Why are these little pots of saffron the price of gold?
Shorkk is introducing Lebanese saffron to the UK, in a little glass pot, from the Bekaa valley in Lebanon famous for its rich soil and agricultural produce. Growing saffron as a crop in Lebanon is relatively new. Inspired by research carried out in 2003 by the American University of Beirut, this is part of a scheme to provide small rural communities with a profitable crop in an area of the country where employment and income are critical. As climate change is affecting global farming communities, studies were initiated to find crops which could survive the extreme heat and the lack of rainfall. Saffron was found to work well in the terrain of the Bekaa. Once planted, the corms reproduce and these bulbs can be passed on to other farmers to start up their own project. The initial corm is the “mother” bulb, and produces “daughter” bulbs, which take over once the bulb dies, to produce more saffron the following year.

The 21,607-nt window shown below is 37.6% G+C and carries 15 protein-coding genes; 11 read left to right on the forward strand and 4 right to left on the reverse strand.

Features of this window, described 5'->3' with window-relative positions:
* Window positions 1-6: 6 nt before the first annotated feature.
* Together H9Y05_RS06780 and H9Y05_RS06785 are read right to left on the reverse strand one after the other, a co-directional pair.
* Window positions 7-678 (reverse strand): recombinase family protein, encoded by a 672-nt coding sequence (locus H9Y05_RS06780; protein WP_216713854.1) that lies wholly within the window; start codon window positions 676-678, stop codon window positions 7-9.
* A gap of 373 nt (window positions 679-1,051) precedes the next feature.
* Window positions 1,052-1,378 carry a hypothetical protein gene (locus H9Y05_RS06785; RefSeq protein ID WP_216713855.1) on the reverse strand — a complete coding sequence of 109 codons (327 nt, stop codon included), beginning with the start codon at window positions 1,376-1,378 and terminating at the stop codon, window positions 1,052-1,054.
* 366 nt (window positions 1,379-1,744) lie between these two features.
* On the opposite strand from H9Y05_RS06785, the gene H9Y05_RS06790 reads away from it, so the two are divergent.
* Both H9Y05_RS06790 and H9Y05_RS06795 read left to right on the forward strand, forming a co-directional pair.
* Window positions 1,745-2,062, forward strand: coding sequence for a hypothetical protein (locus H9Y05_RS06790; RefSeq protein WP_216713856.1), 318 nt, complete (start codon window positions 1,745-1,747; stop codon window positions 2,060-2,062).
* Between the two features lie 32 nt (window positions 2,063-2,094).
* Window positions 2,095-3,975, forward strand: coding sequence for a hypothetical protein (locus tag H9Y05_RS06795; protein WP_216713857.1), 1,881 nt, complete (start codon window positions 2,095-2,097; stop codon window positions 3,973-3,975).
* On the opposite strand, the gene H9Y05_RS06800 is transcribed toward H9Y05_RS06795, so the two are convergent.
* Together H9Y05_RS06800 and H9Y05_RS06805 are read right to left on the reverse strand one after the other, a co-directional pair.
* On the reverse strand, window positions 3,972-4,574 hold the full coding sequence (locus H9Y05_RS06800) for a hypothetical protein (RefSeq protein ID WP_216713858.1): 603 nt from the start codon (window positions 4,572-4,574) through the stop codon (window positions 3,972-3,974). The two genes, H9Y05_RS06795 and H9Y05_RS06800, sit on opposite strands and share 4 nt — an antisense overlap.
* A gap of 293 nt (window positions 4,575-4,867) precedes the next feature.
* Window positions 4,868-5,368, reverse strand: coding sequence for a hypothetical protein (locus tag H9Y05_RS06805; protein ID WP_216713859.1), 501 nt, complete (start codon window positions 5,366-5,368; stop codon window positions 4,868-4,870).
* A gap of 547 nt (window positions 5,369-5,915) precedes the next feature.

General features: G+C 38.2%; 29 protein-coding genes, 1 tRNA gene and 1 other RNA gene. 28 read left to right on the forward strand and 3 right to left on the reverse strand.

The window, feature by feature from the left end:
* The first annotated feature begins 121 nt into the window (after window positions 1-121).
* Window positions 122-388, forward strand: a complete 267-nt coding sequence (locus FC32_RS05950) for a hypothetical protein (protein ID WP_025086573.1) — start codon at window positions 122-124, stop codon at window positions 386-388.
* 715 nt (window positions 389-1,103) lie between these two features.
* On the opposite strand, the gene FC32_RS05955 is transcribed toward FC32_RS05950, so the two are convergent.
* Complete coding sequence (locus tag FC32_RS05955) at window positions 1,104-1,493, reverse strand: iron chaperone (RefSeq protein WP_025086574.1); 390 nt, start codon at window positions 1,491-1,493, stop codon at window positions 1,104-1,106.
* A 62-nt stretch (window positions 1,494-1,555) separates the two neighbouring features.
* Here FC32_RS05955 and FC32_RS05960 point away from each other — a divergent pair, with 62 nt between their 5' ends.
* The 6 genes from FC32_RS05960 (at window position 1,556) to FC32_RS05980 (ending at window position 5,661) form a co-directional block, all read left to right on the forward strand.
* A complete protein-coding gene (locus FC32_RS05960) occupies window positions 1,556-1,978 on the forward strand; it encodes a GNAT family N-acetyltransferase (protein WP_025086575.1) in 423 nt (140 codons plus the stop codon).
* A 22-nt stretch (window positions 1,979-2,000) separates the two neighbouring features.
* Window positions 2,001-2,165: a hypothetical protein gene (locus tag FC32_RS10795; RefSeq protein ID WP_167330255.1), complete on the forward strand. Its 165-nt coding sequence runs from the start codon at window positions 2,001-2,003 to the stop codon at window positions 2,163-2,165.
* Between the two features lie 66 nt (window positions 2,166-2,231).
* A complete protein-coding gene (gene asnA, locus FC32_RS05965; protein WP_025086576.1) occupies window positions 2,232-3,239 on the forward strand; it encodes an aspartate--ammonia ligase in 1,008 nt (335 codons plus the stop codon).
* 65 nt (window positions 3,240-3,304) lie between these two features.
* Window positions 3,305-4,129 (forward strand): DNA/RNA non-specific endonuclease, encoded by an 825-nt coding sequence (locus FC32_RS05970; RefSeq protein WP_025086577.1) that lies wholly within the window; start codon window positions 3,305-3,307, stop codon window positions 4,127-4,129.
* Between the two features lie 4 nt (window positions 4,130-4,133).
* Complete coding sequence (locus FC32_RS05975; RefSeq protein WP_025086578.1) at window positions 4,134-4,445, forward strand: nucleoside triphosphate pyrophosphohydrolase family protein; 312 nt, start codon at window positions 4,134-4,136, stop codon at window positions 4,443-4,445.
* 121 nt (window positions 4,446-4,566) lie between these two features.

The Phoenicians were responsible for bringing saffron to England, via the Cornish tin trade, according to Patience Gary in “Honey from the Weed”. So it seems only appropriate that we are now importing saffron to the UK saffron from the land of the Phoenicians. Throughout the year, Bedouin women weed the field by hand, removing rocks, so that the flower of the crocus sativus can push up through the rain-fed red clay soil in the late autumn. In late November there is a 48 hour window for harvesting to take place. Work begins early in the day, before the sun damages the petals. It is back breaking work. Careful hands collect the flowers, then later pinch out the three stigmas before the drying process, which intensifies the colour, can begin. This all has to be done on the same day. According to Caz Hidebrand, in her book The Grammar of Spice, it takes around 150,000 flowers to produce one kilogram of saffron. This represents hours of work. This is why these little pots of saffron are the price of gold.